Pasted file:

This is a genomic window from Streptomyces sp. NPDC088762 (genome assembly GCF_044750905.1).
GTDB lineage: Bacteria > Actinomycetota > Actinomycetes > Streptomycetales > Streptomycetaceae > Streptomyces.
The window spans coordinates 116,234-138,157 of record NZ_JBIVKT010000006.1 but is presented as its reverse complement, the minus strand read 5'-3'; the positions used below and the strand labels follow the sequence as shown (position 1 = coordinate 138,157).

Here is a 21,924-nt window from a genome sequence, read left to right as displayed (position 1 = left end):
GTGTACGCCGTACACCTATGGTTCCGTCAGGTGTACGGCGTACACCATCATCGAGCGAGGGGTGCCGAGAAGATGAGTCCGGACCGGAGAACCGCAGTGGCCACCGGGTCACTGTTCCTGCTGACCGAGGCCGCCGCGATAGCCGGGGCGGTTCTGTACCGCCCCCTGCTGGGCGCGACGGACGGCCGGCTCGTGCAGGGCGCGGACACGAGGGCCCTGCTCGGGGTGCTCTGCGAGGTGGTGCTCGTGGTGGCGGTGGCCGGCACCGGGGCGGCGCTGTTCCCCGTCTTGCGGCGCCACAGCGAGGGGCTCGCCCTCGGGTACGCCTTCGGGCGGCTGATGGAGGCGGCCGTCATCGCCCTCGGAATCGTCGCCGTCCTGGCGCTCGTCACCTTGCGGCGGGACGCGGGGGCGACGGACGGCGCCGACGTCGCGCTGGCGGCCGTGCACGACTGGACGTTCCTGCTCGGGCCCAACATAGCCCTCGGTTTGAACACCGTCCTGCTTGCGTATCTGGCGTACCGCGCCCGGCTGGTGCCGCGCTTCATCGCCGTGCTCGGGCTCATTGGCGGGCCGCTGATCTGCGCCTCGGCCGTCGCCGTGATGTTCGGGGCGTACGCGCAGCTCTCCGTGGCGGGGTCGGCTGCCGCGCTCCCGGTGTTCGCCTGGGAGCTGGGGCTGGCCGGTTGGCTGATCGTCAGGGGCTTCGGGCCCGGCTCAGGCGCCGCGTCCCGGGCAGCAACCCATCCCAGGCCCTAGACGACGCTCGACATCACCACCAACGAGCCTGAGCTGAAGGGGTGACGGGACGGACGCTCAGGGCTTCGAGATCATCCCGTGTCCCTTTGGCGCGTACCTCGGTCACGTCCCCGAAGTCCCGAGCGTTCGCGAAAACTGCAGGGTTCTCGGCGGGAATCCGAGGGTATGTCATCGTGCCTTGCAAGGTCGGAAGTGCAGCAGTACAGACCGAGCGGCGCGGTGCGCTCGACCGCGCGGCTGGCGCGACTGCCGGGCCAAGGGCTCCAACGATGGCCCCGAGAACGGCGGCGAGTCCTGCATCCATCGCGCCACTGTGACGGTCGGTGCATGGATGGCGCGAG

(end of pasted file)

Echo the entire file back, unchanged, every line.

This is a genomic window from Streptomyces sp. NPDC088762 (genome assembly GCF_044750905.1).
GTDB lineage: Bacteria > Actinomycetota > Actinomycetes > Streptomycetales > Streptomycetaceae > Streptomyces.
The window spans coordinates 116,234-138,157 of record NZ_JBIVKT010000006.1 but is presented as its reverse complement, the minus strand read 5'-3'; the positions used below and the strand labels follow the sequence as shown (position 1 = coordinate 138,157).

Here is a 21,924-nt window from a genome sequence, read left to right as displayed (position 1 = left end):
GTGTACGCCGTACACCTATGGTTCCGTCAGGTGTACGGCGTACACCATCATCGAGCGAGGGGTGCCGAGAAGATGAGTCCGGACCGGAGAACCGCAGTGGCCACCGGGTCACTGTTCCTGCTGACCGAGGCCGCCGCGATAGCCGGGGCGGTTCTGTACCGCCCCCTGCTGGGCGCGACGGACGGCCGGCTCGTGCAGGGCGCGGACACGAGGGCCCTGCTCGGGGTGCTCTGCGAGGTGGTGCTCGTGGTGGCGGTGGCCGGCACCGGGGCGGCGCTGTTCCCCGTCTTGCGGCGCCACAGCGAGGGGCTCGCCCTCGGGTACGCCTTCGGGCGGCTGATGGAGGCGGCCGTCATCGCCCTCGGAATCGTCGCCGTCCTGGCGCTCGTCACCTTGCGGCGGGACGCGGGGGCGACGGACGGCGCCGACGTCGCGCTGGCGGCCGTGCACGACTGGACGTTCCTGCTCGGGCCCAACATAGCCCTCGGTTTGAACACCGTCCTGCTTGCGTATCTGGCGTACCGCGCCCGGCTGGTGCCGCGCTTCATCGCCGTGCTCGGGCTCATTGGCGGGCCGCTGATCTGCGCCTCGGCCGTCGCCGTGATGTTCGGGGCGTACGCGCAGCTCTCCGTGGCGGGGTCGGCTGCCGCGCTCCCGGTGTTCGCCTGGGAGCTGGGGCTGGCCGGTTGGCTGATCGTCAGGGGCTTCGGGCCCGGCTCAGGCGCCGCGTCCCGGGCAGCAACCCATCCCAGGCCCTAGACGACGCTCGACATCACCACCAACGAGCCTGAGCTGAAGGGGTGACGGGACGGACGCTCAGGGCTTCGAGATCATCCCGTGTCCCTTTGGCGCGTACCTCGGTCACGTCCCCGAAGTCCCGAGCGTTCGCGAAAACTGCAGGGTTCTCGGCGGGAATCCGAGGGTATGTCATCGTGCCTTGCAAGGTCGGAAGTGCAGCAGTACAGACCGAGCGGCGCGGTGCGCTCGACCGCGCGGCTGGCGCGACTGCCGGGCCAAGGGCTCCAACGATGGCCCCGAGAACGGCGGCGAGTCCTGCATCCATCGCGCCACTGTGACGGTCGGTGCATGGATGGCGCGAG